We fill our lives with barriers to protect us from the harsh realities of life. From the roof over your head to the parental lock on your cable box, the eternal issue is always the same: How long can this barrier protect our soft, ordered little world from the barbarians at the gates?
Fancy metaphors aside, this question applies every time you climb behind the steering wheel. Your pampered cab may be a world full of satellite radio serenades, wood-beaded massage seat covers and lavender-scented air fresheners, but the road is hard, winding and bumpy.
Lucky for you, your car suspension features snubbers or shock absorbers to help soften the ride. These key parts fall into two basic categories -- gas-charged and conventional. Neither type is immune to the wear and tear of the road. But just how long can your expect these tailbone-saving gadgets to last?
The short answer? Experts recommend replacing shocks every 50,000 miles (80,467 kilometers), but a great deal depends on how you treat your vehicle's suspension. Are you logging all those miles on the placid interstate, or are you off-roading on winding dirt roads through the untamed wild? Well, before that point, unusual suspension noises or excessive bounce or sway may indicate it's time to replace those shocks.
In this article, we'll look at the various factors that affect shock absorber longevity, as well as how to maintain and ultimately replace your shocks. So buckle up. Depending on the condition of your shocks, it might be a bumpy ride.
Factors Affecting Car Shocks Longevity
Let's go back to the barbarians at the gate analogy, shall we? The longevity of your walls of defense would depend a great deal on a number of factors. How often are the barbarians attacking, and how much damage do they inflict on the gates each time? How well do they hold up to the weather, and what are you doing to maintain them?
Pretty much the same holds true for the longevity of your vehicle's shock absorbers. Remember, whether you use gas-charged and conventional shocks, these devices deliver improved handling and a smoother ride by converting the kinetic energy of suspension movement during the drive into heat energy that dissipates through the hydraulic fluid in the shocks. Like the walls of an embattled city, there's only so much energy these shocks can absorb before they finally succumb.
As kinetic energy wears shocks down, it follows that more suspension movement has a negative effect on shock absorber life expectancy. If your morning commute consists of a smooth, unobstructed drive across level countryside, then your vehicle is probably enduring a minimum of suspension movement. Throw in some curves or a little stop-and-go traffic, and you have a lot more movement (and kinetic energy) slamming through those shocks. From there, gravel, hills and other road conditions only add to the stress on your vehicle's shocks, potentially subtracting from the typical 50,000-mile life expectancy. Even your style of driving and specific wheel and tire modifications can have an impact.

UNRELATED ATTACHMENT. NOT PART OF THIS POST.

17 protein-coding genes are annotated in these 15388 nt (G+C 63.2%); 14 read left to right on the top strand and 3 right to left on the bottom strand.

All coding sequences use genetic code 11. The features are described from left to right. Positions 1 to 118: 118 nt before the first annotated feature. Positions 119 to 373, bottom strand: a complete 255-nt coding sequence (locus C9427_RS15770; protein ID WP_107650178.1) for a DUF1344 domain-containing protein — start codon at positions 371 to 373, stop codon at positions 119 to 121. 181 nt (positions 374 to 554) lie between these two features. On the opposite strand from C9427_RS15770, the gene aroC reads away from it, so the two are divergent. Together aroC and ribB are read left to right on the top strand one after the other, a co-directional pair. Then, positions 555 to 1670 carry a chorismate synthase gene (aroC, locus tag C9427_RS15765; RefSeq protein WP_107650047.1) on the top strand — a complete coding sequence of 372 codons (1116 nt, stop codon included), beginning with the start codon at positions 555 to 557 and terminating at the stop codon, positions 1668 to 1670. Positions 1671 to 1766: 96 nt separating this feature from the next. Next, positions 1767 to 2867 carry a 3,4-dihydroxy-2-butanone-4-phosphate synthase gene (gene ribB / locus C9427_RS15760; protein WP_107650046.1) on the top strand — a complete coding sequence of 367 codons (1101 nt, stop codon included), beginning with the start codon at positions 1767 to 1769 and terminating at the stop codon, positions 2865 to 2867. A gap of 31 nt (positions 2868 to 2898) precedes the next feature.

In addition to suspension movement, regional weather conditions and road contaminants can also take a toll on your vehicle's shock absorbers. After all, these are external mechanisms and regular drives through saltwater, sand or rough gravel roads can further wear your shocks down with abrasions or rust.
If you just drive the car to church on weekends, then this may all sound like great news -- not so much if you fill your Saturdays with muddy exertions into the wilderness. Luckily, you can take several steps to help maintain your defenses against all the road can throw at you.
Car Shocks Maintenance
The most important step in car shocks maintenance is simply to remember that your car has them to begin with. You can tell a great deal about their performance by simply feeling your car's suspension as you drive.
Motor Trend magazine also suggests taking your vehicle out to a secluded parking lot, accelerating to 10 miles per hour (16 kilometers per hour) and hitting the brakes. If the front of the vehicle keeps bobbling after you come to a stop, then your shocks are likely shot [source: Motor Trend].
When you're not on the road, you can get a closer peek by getting on your hands and knees and looking at these ride-softening little gadgets. If you see dents in the shock tubes, leaking oil (though a slight oil film over the lower portion of the shocks is OK), then chances are you're in the market for some new shocks.